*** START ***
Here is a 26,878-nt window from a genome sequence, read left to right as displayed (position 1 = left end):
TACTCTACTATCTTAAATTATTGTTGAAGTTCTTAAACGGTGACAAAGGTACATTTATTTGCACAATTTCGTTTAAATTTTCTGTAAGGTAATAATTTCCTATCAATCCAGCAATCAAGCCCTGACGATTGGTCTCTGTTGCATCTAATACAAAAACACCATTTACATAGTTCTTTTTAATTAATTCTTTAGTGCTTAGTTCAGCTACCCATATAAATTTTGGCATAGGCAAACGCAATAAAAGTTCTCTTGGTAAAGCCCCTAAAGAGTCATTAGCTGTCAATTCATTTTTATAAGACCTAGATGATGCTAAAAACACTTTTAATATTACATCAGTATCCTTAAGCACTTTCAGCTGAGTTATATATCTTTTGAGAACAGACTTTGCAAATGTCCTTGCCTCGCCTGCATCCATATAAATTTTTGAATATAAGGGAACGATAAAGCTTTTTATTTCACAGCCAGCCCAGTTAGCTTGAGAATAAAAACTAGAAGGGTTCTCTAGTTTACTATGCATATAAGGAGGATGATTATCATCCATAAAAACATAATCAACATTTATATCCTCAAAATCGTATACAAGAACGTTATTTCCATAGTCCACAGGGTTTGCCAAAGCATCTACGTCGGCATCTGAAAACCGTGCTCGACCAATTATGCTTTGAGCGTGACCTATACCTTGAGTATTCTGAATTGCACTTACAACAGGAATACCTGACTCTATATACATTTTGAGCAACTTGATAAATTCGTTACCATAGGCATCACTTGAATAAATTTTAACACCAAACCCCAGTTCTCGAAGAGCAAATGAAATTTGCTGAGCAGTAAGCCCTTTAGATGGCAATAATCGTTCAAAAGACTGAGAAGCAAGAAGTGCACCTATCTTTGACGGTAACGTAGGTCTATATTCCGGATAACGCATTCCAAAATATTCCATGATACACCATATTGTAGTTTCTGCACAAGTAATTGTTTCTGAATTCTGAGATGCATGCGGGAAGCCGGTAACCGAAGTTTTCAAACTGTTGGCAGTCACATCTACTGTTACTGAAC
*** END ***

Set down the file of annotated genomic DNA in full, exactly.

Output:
Here is a 26,878-nt window from a genome sequence, read left to right as displayed (position 1 = left end):
TACTCTACTATCTTAAATTATTGTTGAAGTTCTTAAACGGTGACAAAGGTACATTTATTTGCACAATTTCGTTTAAATTTTCTGTAAGGTAATAATTTCCTATCAATCCAGCAATCAAGCCCTGACGATTGGTCTCTGTTGCATCTAATACAAAAACACCATTTACATAGTTCTTTTTAATTAATTCTTTAGTGCTTAGTTCAGCTACCCATATAAATTTTGGCATAGGCAAACGCAATAAAAGTTCTCTTGGTAAAGCCCCTAAAGAGTCATTAGCTGTCAATTCATTTTTATAAGACCTAGATGATGCTAAAAACACTTTTAATATTACATCAGTATCCTTAAGCACTTTCAGCTGAGTTATATATCTTTTGAGAACAGACTTTGCAAATGTCCTTGCCTCGCCTGCATCCATATAAATTTTTGAATATAAGGGAACGATAAAGCTTTTTATTTCACAGCCAGCCCAGTTAGCTTGAGAATAAAAACTAGAAGGGTTCTCTAGTTTACTATGCATATAAGGAGGATGATTATCATCCATAAAAACATAATCAACATTTATATCCTCAAAATCGTATACAAGAACGTTATTTCCATAGTCCACAGGGTTTGCCAAAGCATCTACGTCGGCATCTGAAAACCGTGCTCGACCAATTATGCTTTGAGCGTGACCTATACCTTGAGTATTCTGAATTGCACTTACAACAGGAATACCTGACTCTATATACATTTTGAGCAACTTGATAAATTCGTTACCATAGGCATCACTTGAATAAATTTTAACACCAAACCCCAGTTCTCGAAGAGCAAATGAAATTTGCTGAGCAGTAAGCCCTTTAGATGGCAATAATCGTTCAAAAGACTGAGAAGCAAGAAGTGCACCTATCTTTGACGGTAACGTAGGTCTATATTCCGGATAACGCATTCCAAAATATTCCATGATACACCATATTGTAGTTTCTGCACAAGTAATTGTTTCTGAATTCTGAGATGCATGCGGGAAGCCGGTAACCGAAGTTTTCAAACTGTTGGCAGTCACATCTACTGTTACTGAAC